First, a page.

Army: Log-off flaw creates no risk of outside hacks

padlocked keyboard

The Army's deputy of cybersecurity said last week that the service's systems are vulnerable to hacks when verified users are logging off, Buzzfeed reported. That story came just days after the same news site revealed that two anonymous sources had identified the same flaw.

Now, however, the Army is saying that the flaw exposes its networks only to people who have physical access to the machines.

"There are instances where the logoff process does not immediately complete upon removal of the [Common Access Code card]," Roy Lundgren, director of the Army Cyber Directorate, told Buzzfeed. "This occurs when the system is running logoff scripts and shutting down applications. The period of time that a system can be accessed following CAC removal before system logoff completes is normally not sufficient to gain unauthorized access."

An Army public affairs officer told FCW on Sept. 5 that even though there are situations where computers do not completely log off upon removal of the CAC, that vulnerability cannot be exploited remotely.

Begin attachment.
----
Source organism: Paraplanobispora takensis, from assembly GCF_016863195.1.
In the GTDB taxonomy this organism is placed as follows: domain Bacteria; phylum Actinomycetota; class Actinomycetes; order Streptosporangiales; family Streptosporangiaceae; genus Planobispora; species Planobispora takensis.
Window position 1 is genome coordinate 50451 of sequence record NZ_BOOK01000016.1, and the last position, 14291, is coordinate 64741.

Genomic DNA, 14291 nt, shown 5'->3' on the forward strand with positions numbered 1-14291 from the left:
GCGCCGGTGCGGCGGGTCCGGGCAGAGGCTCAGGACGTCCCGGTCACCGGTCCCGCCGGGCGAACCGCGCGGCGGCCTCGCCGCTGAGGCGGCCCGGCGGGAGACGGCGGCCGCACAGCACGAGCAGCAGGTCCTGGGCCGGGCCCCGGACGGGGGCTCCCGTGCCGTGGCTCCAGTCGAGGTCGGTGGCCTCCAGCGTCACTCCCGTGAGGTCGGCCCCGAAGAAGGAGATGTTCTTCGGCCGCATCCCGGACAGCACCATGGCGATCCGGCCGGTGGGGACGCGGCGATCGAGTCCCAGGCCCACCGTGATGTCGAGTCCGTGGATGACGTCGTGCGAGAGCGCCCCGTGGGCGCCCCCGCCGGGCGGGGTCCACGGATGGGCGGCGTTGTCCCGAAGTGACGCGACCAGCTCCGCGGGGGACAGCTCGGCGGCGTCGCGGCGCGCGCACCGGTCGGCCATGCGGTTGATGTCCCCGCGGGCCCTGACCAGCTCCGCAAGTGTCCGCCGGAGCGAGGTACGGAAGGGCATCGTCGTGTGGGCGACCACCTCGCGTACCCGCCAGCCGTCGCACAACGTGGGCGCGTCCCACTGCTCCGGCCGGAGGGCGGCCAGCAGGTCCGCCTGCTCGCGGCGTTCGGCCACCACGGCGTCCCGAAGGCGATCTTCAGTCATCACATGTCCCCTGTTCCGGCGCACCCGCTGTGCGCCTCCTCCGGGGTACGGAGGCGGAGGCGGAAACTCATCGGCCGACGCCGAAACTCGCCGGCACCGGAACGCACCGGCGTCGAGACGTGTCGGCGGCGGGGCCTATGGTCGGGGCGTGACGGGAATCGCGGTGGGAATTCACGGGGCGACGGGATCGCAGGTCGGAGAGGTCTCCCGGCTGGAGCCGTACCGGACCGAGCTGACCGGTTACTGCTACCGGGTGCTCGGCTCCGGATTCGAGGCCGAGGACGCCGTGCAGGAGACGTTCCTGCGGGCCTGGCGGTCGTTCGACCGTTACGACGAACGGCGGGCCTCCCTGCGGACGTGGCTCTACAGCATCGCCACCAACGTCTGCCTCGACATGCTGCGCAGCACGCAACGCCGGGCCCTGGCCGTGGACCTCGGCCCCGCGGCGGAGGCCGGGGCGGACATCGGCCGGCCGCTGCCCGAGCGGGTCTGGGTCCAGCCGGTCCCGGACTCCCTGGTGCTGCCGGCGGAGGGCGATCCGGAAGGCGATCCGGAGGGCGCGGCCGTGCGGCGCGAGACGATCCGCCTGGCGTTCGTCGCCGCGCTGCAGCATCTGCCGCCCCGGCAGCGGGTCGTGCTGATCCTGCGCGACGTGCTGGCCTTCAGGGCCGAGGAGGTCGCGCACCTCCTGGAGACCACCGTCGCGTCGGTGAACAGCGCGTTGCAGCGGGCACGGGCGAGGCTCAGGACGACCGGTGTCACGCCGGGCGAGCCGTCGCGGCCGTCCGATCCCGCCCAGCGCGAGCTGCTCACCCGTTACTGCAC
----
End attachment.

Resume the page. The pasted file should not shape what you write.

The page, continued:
"The risk of the type of compromise alleged in the article is considered to be low," Army Public Affairs Officer Margaret McBride said in an email. "Only those with physical access to an Army computer could take advantage; an outside hack is not possible via this methodology."

"The Army is analyzing the alleged flaw in the logoff procedure," she added said. "Once the architecture issues are understood and the likelihood of occurrence is fully determined, the Army will design appropriate mitigation, such as technical solutions, revised user procedures and policy enforcement."

About the Author

Reid Davenport is an FCW editorial fellow. Connect with him on Twitter: @ReidDavenport.


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